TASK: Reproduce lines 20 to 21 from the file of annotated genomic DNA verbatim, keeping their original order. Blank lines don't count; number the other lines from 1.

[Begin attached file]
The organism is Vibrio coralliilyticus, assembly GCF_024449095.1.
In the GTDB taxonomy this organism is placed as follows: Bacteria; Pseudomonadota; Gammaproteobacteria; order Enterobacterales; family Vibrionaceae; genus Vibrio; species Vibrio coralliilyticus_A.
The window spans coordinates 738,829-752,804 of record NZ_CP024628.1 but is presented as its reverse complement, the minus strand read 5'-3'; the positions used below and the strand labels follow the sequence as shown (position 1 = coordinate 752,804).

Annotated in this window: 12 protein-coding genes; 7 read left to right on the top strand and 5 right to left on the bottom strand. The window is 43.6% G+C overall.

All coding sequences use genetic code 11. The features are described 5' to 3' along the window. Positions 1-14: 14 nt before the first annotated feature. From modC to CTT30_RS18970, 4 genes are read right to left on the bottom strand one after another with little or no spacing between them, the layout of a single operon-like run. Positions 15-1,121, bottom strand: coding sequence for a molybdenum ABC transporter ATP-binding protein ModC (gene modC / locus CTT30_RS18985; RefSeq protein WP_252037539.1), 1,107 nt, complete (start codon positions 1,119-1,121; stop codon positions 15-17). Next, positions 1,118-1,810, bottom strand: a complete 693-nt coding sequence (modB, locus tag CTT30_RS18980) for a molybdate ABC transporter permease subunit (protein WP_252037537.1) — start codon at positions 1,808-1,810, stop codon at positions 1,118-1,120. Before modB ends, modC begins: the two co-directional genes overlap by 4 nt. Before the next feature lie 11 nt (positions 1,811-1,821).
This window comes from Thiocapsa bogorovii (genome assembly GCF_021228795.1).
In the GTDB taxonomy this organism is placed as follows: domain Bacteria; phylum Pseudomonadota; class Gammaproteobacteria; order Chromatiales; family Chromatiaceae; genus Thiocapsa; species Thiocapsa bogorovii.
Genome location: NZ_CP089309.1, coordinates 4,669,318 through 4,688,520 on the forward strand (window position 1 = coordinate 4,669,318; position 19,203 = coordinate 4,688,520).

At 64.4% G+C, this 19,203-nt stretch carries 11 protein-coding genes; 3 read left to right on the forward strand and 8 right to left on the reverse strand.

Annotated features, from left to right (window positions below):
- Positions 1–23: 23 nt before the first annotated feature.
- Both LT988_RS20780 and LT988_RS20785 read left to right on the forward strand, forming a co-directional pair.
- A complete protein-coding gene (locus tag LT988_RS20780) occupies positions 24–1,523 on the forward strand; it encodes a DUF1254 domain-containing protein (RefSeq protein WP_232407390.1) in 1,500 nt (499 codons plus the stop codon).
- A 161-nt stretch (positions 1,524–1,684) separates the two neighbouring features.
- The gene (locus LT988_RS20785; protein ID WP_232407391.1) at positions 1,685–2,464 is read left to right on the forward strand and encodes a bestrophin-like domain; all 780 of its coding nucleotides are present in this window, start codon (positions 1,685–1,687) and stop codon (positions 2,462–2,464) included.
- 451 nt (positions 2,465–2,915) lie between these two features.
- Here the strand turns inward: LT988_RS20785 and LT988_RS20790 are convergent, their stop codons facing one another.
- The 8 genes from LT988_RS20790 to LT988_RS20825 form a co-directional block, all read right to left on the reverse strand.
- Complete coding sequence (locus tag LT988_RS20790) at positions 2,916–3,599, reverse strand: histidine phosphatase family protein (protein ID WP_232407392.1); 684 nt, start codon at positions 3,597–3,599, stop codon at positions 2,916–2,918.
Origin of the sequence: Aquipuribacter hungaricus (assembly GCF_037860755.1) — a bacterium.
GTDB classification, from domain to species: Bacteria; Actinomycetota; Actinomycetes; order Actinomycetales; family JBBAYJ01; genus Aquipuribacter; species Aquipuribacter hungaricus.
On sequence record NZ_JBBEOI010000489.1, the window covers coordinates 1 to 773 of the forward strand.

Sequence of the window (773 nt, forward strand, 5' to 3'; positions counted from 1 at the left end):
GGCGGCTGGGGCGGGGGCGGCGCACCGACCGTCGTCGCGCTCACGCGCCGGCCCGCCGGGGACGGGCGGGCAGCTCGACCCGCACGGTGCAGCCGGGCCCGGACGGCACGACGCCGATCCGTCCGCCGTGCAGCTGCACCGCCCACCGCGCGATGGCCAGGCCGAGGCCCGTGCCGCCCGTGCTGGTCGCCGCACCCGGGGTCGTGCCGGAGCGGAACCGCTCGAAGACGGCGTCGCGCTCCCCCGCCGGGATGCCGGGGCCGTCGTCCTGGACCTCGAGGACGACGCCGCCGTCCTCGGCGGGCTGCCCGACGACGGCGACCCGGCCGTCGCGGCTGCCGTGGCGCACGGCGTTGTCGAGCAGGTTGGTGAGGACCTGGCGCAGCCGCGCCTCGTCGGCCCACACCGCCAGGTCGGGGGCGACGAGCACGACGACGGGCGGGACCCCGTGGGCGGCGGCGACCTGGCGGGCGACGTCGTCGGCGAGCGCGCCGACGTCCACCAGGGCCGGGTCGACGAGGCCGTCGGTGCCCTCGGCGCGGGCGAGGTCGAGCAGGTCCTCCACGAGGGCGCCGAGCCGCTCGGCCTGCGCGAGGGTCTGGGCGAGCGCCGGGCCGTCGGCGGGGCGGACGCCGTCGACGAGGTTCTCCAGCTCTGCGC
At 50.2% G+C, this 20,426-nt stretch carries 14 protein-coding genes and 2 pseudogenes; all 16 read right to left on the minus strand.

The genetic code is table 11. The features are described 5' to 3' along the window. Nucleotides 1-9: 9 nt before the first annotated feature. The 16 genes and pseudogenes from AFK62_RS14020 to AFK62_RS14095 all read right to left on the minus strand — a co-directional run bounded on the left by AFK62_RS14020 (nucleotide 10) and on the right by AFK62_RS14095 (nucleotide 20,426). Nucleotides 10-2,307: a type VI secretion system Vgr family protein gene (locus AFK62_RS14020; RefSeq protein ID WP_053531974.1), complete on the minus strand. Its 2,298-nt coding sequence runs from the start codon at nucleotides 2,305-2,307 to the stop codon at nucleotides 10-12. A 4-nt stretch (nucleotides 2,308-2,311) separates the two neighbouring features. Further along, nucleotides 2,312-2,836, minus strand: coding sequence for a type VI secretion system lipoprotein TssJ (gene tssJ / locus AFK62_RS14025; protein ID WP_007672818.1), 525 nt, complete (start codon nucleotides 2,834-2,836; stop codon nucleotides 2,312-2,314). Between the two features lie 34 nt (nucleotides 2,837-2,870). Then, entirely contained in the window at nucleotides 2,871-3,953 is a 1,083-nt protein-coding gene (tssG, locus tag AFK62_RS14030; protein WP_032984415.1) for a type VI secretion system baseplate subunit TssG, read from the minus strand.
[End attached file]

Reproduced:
Origin of the sequence: Aquipuribacter hungaricus (assembly GCF_037860755.1) — a bacterium.
GTDB classification, from domain to species: Bacteria; Actinomycetota; Actinomycetes; order Actinomycetales; family JBBAYJ01; genus Aquipuribacter; species Aquipuribacter hungaricus.